She eagerly embraced the exercises and said she enjoyed the Friday evening classroom session led by Reardon — although it packed a lot of information into a short time.
Charlotte Brooks and Scott Grosscup, friends from Glenwood Springs, were in-betweeners — they have backcountry experience but hadn’t taken a prior avalanche workshop. They said their spouses have taken the training, so they wanted to follow suit before a hut trip later this winter in the San Juan Mountains.
“I’ve relied on other people to tell me what to do and how to be safe,” Brooks said. She aimed to change that.
Reardon and the Mountain Rescue Aspen trainers volunteer their time so the workshop fee is only $30.
Reardon is entering his fourth year as the forecaster for the Aspen zone for the Colorado Avalanche Information Center. He is in high demand as a local speaker.
“We are having a very interesting, spectacular winter here,” Reardon told the audience Friday evening, referring to the copious amount of snow and wind the Colorado mountains have received this month. That’s produced avalanche conditions that have been consistently “high” and “considerable.”
As of Friday, 11 people have been caught in slides in Colorado, with two of them getting buried, Reardon said. Fortunately, there have been no fatalities, though a man suffered a broken leg while backcountry skiing north of the Fryingpan Valley.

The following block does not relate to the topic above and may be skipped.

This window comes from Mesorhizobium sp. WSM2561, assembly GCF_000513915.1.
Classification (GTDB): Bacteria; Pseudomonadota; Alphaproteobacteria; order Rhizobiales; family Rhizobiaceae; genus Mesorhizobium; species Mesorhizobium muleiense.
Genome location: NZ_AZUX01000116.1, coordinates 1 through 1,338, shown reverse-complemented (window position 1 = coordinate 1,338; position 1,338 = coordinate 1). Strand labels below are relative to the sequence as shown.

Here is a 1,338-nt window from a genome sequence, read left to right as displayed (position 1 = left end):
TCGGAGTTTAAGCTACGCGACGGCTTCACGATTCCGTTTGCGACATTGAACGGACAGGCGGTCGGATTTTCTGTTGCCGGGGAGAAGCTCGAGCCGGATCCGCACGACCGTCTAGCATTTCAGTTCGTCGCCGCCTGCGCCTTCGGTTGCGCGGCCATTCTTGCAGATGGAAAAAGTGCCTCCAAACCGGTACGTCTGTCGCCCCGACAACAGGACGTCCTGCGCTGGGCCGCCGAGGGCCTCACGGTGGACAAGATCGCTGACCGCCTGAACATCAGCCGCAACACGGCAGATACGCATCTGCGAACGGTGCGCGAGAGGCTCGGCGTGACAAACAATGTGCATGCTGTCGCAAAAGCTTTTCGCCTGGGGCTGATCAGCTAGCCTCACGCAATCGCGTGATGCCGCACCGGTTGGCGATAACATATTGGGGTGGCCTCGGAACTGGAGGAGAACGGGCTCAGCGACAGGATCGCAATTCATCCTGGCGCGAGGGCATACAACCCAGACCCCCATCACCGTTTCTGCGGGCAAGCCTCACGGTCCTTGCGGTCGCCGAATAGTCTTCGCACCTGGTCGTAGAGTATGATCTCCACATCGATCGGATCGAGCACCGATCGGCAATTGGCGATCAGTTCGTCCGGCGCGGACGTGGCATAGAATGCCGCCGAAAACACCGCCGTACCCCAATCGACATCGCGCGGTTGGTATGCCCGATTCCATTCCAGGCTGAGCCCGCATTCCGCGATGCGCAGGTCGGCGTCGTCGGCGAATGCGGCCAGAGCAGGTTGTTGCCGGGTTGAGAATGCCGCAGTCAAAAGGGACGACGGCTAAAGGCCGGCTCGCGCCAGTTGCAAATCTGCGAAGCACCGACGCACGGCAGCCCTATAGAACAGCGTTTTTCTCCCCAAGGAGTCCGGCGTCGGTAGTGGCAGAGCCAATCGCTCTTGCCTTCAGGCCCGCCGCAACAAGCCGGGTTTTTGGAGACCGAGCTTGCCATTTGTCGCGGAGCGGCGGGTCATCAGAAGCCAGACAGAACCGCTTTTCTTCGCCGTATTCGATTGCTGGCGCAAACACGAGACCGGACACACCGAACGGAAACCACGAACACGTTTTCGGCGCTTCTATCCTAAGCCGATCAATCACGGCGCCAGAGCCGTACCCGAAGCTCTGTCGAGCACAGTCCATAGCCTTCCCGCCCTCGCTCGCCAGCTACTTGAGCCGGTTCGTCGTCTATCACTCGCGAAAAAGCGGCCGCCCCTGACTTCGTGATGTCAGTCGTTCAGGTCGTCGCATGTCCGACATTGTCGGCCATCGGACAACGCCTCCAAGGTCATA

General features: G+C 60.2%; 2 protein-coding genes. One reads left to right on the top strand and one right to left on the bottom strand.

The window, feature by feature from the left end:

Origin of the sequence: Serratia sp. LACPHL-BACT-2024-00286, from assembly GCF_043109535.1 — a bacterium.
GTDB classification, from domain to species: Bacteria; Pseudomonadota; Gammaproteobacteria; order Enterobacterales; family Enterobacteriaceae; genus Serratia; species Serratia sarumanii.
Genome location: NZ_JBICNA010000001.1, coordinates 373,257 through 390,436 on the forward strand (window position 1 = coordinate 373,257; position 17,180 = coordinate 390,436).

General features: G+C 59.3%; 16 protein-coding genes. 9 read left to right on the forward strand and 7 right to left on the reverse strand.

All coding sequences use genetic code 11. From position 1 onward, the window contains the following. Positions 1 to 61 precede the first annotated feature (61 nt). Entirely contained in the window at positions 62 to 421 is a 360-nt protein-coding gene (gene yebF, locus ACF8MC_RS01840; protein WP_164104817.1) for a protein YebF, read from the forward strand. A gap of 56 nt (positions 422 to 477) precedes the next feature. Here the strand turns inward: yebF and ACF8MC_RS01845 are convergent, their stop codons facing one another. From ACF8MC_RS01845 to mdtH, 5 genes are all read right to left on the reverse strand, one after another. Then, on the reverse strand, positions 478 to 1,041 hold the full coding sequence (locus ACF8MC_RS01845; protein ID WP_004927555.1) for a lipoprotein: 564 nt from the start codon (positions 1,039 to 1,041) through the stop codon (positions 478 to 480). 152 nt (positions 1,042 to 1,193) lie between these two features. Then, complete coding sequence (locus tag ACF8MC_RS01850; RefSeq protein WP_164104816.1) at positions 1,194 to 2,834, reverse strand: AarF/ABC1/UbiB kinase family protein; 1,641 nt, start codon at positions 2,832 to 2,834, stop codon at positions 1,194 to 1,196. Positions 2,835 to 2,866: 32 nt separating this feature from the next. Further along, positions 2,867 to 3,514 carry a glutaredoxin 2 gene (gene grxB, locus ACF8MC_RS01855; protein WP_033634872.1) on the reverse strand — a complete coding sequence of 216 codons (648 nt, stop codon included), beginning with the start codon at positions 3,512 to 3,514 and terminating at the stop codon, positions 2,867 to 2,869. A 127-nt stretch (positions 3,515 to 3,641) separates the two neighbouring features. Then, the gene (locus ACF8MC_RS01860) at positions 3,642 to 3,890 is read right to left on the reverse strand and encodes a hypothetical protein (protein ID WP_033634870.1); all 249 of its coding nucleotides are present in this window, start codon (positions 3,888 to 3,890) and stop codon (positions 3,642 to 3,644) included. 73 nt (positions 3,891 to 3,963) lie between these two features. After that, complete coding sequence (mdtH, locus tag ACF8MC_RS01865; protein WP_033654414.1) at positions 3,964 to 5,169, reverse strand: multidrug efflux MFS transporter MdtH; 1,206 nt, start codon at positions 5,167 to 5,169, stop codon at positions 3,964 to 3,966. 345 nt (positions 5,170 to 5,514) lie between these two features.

As recently as 10 years ago, conditions such as these would have resulted in deaths, Reardon said, but many people have gotten serious about learning about avalanche risk as backcountry travel has soared.
“People have realized how to stay out of avalanche terrain,” Reardon said.
Pitkin County has been the deadliest in Colorado and the nation for avalanche deaths. There have been 17 since the 1998-99 winter.
“No other county even comes close,” Reardon said.
The avalanche information center and Mountain Rescue Aspen aim to end that trend. Reardon covered a lot of information, which can broadly be summed up with his advice to students to learn the ALPTRUTH acronym, which provides seven factors to assess if it is safe to travel in the backcountry.
• A is for avalanches. Check to see if there has been a slide in the past 48 hours.
• L is for loading. Determine if there has been significant snowfall in the past 48 hours.
• P is for avalanche paths. Determine if the area being targeted is an avalanche path.
• T is for terrain traps. Look for features that exacerbate the consequences if you get caught in an avalanche. They include cliffs, gullies and trees at the bottom of an avalanche path.
• R is for the avalanche hazard rating. Check what the avalanche experts had to say for the day.
• U is for unstable snow. Can you hear a “whumping” sound? That signifies unstable snowpack.
• The T and H are for thawing. Assess if there has been significant warming in a short time.
If three or more of the characteristics are present, it should raise a red flag, Reardon said.
Out in the field early Saturday morning, Reardon worked with a student group to apply the lessons learned in the classroom the night before. They assessed which of the factors existed on a beautiful slope dropping off the westerly side of Richmond Hill. The booms of explosive charges used by the Aspen Highlands ski patrol resounded off in the distance, punctuating the importance of the lessons.